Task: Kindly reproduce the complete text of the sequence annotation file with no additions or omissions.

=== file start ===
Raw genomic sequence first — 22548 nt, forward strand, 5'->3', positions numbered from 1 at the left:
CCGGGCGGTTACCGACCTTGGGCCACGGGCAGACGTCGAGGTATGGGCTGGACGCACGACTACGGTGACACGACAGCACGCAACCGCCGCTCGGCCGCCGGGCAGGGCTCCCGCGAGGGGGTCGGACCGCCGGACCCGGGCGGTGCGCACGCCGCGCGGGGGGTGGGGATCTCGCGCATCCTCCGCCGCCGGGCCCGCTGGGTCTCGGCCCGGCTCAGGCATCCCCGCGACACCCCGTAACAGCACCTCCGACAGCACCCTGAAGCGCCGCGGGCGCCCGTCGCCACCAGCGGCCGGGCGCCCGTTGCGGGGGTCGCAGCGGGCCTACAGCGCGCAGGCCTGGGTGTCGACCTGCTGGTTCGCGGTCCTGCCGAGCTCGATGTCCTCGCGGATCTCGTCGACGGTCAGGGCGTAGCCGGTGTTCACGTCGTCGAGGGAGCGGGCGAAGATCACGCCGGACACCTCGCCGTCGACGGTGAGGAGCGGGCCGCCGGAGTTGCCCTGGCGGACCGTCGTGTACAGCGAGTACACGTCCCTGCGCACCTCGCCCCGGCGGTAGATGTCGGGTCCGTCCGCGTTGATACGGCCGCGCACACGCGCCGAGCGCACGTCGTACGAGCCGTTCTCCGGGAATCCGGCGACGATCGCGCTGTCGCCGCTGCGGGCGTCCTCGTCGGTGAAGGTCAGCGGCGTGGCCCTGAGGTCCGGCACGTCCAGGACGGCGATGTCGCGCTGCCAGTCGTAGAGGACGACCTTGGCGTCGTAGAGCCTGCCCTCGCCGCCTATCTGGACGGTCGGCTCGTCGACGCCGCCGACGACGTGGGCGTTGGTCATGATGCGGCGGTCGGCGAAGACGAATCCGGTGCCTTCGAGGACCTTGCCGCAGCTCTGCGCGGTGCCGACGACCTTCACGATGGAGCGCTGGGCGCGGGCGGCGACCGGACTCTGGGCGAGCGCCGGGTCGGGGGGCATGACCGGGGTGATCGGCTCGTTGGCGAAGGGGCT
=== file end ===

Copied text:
Raw genomic sequence first — 22548 nt, forward strand, 5'->3', positions numbered from 1 at the left:
CCGGGCGGTTACCGACCTTGGGCCACGGGCAGACGTCGAGGTATGGGCTGGACGCACGACTACGGTGACACGACAGCACGCAACCGCCGCTCGGCCGCCGGGCAGGGCTCCCGCGAGGGGGTCGGACCGCCGGACCCGGGCGGTGCGCACGCCGCGCGGGGGGTGGGGATCTCGCGCATCCTCCGCCGCCGGGCCCGCTGGGTCTCGGCCCGGCTCAGGCATCCCCGCGACACCCCGTAACAGCACCTCCGACAGCACCCTGAAGCGCCGCGGGCGCCCGTCGCCACCAGCGGCCGGGCGCCCGTTGCGGGGGTCGCAGCGGGCCTACAGCGCGCAGGCCTGGGTGTCGACCTGCTGGTTCGCGGTCCTGCCGAGCTCGATGTCCTCGCGGATCTCGTCGACGGTCAGGGCGTAGCCGGTGTTCACGTCGTCGAGGGAGCGGGCGAAGATCACGCCGGACACCTCGCCGTCGACGGTGAGGAGCGGGCCGCCGGAGTTGCCCTGGCGGACCGTCGTGTACAGCGAGTACACGTCCCTGCGCACCTCGCCCCGGCGGTAGATGTCGGGTCCGTCCGCGTTGATACGGCCGCGCACACGCGCCGAGCGCACGTCGTACGAGCCGTTCTCCGGGAATCCGGCGACGATCGCGCTGTCGCCGCTGCGGGCGTCCTCGTCGGTGAAGGTCAGCGGCGTGGCCCTGAGGTCCGGCACGTCCAGGACGGCGATGTCGCGCTGCCAGTCGTAGAGGACGACCTTGGCGTCGTAGAGCCTGCCCTCGCCGCCTATCTGGACGGTCGGCTCGTCGACGCCGCCGACGACGTGGGCGTTGGTCATGATGCGGCGGTCGGCGAAGACGAATCCGGTGCCTTCGAGGACCTTGCCGCAGCTCTGCGCGGTGCCGACGACCTTCACGATGGAGCGCTGGGCGCGGGCGGCGACCGGACTCTGGGCGAGCGCCGGGTCGGGGGGCATGACCGGGGTGATCGGCTCGTTGGCGAAGGGGCT